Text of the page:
“Kaz leaned back. ‘What’s the easiest way to steal a man’s wallet?’
‘Knife to the throat?’ asked Inej.
‘Gun to the back?’ said Jesper.
‘Poison in his cup?’ suggested Nina.
‘You’re all horrible,’ said Matthias.”
Six of Crows was one of those books that sat on my bookshelf for a while. Purchased amidst the praise and rave reviews, and even though I was eager to experience the story for myself, the reading mood was never quite right. Recently, however, when I saw that a friend was going to read it, I finally grabbed it off my bookshelf and dove in. I do love a good heist story, so the premise of this one completely had my attention: Kaz, a leader of one of gangs of the city of Ketterdam is offered an opportunity that would bring him immense wealth, but the deadly and near impossible heist requires a skilled crew of individuals. Being a skilled and resourceful criminal himself, he knows just the people he will need to achieve the impossible. What we get is a team of compelling characters that makes this such a page-turning read:
A convict with a thirst for revenge.
A sharpshooter who can’t walk away from a wager.
A runaway with a privileged past.
A spy known as the Wraith.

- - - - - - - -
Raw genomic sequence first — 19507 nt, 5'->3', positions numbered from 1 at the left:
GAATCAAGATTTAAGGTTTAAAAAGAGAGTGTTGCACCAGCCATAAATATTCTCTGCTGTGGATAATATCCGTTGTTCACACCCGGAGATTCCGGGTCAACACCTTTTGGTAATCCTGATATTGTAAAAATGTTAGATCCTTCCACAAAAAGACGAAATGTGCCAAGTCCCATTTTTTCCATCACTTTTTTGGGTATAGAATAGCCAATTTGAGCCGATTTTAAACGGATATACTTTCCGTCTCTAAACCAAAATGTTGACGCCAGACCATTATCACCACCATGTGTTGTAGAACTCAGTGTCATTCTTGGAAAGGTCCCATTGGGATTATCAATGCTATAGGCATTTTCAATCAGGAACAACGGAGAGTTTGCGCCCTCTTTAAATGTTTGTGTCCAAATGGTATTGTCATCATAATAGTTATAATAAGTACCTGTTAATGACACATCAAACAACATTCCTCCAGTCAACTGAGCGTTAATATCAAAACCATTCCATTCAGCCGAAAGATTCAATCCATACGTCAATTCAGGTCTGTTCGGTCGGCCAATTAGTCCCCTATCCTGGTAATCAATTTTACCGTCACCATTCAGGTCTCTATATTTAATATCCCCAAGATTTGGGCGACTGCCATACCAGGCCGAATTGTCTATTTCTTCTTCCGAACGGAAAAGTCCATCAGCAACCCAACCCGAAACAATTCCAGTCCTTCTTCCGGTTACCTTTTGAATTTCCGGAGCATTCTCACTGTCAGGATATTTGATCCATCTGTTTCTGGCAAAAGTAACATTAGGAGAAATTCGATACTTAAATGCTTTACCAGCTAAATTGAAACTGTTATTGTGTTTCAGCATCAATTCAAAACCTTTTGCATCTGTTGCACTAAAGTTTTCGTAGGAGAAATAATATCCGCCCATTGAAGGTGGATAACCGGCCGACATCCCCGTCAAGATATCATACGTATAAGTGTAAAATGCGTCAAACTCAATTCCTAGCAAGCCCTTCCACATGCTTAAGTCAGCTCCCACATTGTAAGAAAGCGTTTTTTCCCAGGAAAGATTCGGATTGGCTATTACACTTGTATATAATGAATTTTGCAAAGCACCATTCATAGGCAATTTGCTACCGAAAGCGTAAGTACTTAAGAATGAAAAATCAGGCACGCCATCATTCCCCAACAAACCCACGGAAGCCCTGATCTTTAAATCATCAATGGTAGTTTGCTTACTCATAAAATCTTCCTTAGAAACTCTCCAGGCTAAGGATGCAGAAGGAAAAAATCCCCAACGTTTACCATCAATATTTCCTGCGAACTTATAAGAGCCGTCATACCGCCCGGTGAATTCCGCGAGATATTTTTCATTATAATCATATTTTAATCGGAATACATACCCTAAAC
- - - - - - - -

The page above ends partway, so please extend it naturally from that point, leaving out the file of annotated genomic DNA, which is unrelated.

A Heartrender using her magic to survive the slums.
A thief with a gift for unlikely escapes.
Each chapter represents a different character perspective, so we get to know almost all of them really well, learning about their background and their personality. Only one of the six main characters does not get a chapter all to himself, that being the “runaway with a privileged past.” However, we do get to know him in the second book Crooked Kingdom, which follows the events that result from those that take place in Six of Crows. Considering how the story evolves, it is understandable that he remained as a fairly background character in Six of Crows. I was interested in all the characters, and did not find myself caring less about chapters that were from one perspective or the other. All are well developed and with endearing personalities. Which brings me to my absolute favourite part of this duology, the humour. The quick, witty dialogue made me smile numerous times. This is present in both books and, for me, a highlight of both books.
Having not read The Grisha Trilogy prior to this duology, I had no knowledge of this world, therefore it took a few chapters to fully get into the story of Six of Crows. There are a lot of names and terminology that I simply was not familiar with, which made it somewhat confusing initially. I am glad I stuck it out and kept going because I truly loved these books. It does help immensely to have prior knowledge of this world, however having now read The Grisha Trilogy, I know that if I had read those books first I never would have read The Six of Crows. I did not care for that trilogy, and was not even able to finish it all the way through. Luckily, I read this duology first. 🙂 And the only drawback of Crooked Kingdom was that I found the heist storyline in the first book slightly more interesting.
I can say that this makes it on my list of favourite fantasy novels. The characters are so compelling and well-developed that I was happy to follow all and any story they were a part of. I look forward to reading more books set in this world, and hopefully meeting more amazing characters.